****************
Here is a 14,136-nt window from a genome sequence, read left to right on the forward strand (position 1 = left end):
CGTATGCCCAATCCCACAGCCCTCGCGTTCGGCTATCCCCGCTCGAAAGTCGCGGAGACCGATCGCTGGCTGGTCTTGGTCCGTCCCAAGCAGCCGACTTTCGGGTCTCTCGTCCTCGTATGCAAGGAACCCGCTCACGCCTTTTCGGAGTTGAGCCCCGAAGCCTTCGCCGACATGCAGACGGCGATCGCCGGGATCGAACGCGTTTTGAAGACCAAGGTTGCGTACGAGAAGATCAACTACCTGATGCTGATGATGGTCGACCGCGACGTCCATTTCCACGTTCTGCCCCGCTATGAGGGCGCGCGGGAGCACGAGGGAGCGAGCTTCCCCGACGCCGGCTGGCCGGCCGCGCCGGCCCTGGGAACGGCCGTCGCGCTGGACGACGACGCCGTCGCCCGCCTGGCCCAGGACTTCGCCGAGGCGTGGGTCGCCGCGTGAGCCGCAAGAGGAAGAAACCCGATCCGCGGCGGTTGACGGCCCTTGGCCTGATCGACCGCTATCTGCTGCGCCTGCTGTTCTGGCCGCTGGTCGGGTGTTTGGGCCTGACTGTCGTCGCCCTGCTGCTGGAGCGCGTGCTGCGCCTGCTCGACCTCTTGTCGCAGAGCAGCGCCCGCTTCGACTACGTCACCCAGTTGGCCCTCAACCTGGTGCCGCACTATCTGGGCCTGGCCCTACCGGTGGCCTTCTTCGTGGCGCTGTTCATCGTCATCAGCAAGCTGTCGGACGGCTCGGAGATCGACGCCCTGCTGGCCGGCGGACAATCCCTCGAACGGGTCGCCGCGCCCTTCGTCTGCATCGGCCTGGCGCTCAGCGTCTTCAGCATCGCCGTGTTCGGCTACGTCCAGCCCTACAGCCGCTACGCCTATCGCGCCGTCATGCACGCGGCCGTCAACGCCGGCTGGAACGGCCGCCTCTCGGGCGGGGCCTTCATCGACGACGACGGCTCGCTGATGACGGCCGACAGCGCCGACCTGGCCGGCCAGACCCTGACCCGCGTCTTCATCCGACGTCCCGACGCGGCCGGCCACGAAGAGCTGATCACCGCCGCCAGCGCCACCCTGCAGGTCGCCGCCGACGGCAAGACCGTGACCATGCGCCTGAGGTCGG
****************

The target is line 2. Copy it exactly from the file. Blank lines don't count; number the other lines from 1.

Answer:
CGTATGCCCAATCCCACAGCCCTCGCGTTCGGCTATCCCCGCTCGAAAGTCGCGGAGACCGATCGCTGGCTGGTCTTGGTCCGTCCCAAGCAGCCGACTTTCGGGTCTCTCGTCCTCGTATGCAAGGAACCCGCTCACGCCTTTTCGGAGTTGAGCCCCGAAGCCTTCGCCGACATGCAGACGGCGATCGCCGGGATCGAACGCGTTTTGAAGACCAAGGTTGCGTACGAGAAGATCAACTACCTGATGCTGATGATGGTCGACCGCGACGTCCATTTCCACGTTCTGCCCCGCTATGAGGGCGCGCGGGAGCACGAGGGAGCGAGCTTCCCCGACGCCGGCTGGCCGGCCGCGCCGGCCCTGGGAACGGCCGTCGCGCTGGACGACGACGCCGTCGCCCGCCTGGCCCAGGACTTCGCCGAGGCGTGGGTCGCCGCGTGAGCCGCAAGAGGAAGAAACCCGATCCGCGGCGGTTGACGGCCCTTGGCCTGATCGACCGCTATCTGCTGCGCCTGCTGTTCTGGCCGCTGGTCGGGTGTTTGGGCCTGACTGTCGTCGCCCTGCTGCTGGAGCGCGTGCTGCGCCTGCTCGACCTCTTGTCGCAGAGCAGCGCCCGCTTCGACTACGTCACCCAGTTGGCCCTCAACCTGGTGCCGCACTATCTGGGCCTGGCCCTACCGGTGGCCTTCTTCGTGGCGCTGTTCATCGTCATCAGCAAGCTGTCGGACGGCTCGGAGATCGACGCCCTGCTGGCCGGCGGACAATCCCTCGAACGGGTCGCCGCGCCCTTCGTCTGCATCGGCCTGGCGCTCAGCGTCTTCAGCATCGCCGTGTTCGGCTACGTCCAGCCCTACAGCCGCTACGCCTATCGCGCCGTCATGCACGCGGCCGTCAACGCCGGCTGGAACGGCCGCCTCTCGGGCGGGGCCTTCATCGACGACGACGGCTCGCTGATGACGGCCGACAGCGCCGACCTGGCCGGCCAGACCCTGACCCGCGTCTTCATCCGACGTCCCGACGCGGCCGGCCACGAAGAGCTGATCACCGCCGCCAGCGCCACCCTGCAGGTCGCCGCCGACGGCAAGACCGTGACCATGCGCCTGAGGTCGG